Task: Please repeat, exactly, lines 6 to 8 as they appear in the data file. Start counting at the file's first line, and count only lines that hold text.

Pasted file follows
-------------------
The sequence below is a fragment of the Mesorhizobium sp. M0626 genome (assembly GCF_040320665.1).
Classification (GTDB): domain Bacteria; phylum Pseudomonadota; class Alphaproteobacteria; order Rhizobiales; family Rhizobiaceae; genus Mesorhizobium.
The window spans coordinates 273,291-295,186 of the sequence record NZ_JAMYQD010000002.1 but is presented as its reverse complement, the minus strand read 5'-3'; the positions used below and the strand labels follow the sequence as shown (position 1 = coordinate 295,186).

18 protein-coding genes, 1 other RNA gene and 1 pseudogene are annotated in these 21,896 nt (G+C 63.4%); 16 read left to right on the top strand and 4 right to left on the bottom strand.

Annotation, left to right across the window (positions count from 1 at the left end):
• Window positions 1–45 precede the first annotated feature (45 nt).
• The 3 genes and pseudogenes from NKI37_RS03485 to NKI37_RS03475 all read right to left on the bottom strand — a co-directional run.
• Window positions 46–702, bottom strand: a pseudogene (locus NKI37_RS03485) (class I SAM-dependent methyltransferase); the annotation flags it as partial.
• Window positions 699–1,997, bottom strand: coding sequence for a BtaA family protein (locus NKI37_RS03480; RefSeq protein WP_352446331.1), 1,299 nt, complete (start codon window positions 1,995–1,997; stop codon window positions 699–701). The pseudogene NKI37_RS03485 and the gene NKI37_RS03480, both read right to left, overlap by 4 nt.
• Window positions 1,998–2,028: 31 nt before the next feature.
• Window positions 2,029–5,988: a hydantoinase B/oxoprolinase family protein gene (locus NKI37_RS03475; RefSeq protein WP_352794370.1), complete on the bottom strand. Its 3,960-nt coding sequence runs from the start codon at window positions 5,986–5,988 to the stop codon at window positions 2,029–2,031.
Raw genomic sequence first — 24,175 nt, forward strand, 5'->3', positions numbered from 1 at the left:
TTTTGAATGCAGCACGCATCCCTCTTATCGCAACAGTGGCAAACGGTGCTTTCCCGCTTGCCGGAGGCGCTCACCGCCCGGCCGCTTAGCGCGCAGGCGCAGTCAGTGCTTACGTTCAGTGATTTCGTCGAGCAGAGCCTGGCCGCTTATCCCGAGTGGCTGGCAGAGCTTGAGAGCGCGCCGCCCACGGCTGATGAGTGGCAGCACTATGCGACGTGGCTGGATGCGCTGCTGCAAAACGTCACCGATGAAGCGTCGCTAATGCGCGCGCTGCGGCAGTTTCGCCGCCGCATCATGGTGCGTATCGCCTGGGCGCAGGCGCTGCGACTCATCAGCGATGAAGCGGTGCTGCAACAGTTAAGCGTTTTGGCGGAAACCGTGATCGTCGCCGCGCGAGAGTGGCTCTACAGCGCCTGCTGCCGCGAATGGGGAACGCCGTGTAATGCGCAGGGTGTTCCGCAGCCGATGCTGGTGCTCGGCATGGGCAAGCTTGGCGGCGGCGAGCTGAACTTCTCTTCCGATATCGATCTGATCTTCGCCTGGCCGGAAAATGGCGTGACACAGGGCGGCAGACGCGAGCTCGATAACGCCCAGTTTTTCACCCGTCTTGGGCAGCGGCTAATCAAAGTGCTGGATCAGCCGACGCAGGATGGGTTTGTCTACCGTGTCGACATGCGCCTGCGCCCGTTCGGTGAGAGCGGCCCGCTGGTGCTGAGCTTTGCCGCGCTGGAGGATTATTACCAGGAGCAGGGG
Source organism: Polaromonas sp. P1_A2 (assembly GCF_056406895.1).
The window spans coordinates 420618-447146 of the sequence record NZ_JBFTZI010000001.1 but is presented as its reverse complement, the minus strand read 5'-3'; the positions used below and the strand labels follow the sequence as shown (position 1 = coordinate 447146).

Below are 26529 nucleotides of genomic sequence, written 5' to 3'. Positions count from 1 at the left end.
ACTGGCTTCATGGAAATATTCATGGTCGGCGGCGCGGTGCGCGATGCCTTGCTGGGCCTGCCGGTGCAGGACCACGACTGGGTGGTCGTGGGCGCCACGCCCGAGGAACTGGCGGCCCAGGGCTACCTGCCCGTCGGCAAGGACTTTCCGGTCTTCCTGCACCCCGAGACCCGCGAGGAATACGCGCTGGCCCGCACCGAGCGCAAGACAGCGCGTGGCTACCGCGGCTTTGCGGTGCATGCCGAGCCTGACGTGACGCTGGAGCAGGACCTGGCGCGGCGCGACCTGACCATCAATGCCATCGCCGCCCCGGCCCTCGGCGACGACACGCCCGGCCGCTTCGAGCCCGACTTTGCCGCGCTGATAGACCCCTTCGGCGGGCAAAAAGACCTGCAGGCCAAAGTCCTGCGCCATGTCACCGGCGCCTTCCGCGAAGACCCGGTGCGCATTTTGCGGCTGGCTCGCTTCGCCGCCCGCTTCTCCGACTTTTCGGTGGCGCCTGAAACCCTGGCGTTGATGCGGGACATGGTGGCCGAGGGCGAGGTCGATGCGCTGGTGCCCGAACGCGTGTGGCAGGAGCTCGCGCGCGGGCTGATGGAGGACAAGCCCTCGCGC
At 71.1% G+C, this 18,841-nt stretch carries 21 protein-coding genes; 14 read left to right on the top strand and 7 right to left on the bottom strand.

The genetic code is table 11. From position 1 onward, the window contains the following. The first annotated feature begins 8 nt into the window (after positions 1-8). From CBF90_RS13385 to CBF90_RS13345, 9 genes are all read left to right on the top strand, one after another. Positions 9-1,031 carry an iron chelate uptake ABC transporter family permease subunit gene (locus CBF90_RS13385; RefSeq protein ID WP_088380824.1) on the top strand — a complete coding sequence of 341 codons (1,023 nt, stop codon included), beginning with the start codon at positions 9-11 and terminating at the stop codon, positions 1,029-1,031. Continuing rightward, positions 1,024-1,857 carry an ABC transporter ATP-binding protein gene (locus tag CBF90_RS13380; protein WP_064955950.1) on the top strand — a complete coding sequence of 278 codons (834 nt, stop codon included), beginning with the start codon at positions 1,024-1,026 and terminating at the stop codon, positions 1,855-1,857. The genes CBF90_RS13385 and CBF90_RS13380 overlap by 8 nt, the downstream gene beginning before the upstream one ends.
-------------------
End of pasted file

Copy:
• Window positions 1–45 precede the first annotated feature (45 nt).
• The 3 genes and pseudogenes from NKI37_RS03485 to NKI37_RS03475 all read right to left on the bottom strand — a co-directional run.
• Window positions 46–702, bottom strand: a pseudogene (locus NKI37_RS03485) (class I SAM-dependent methyltransferase); the annotation flags it as partial.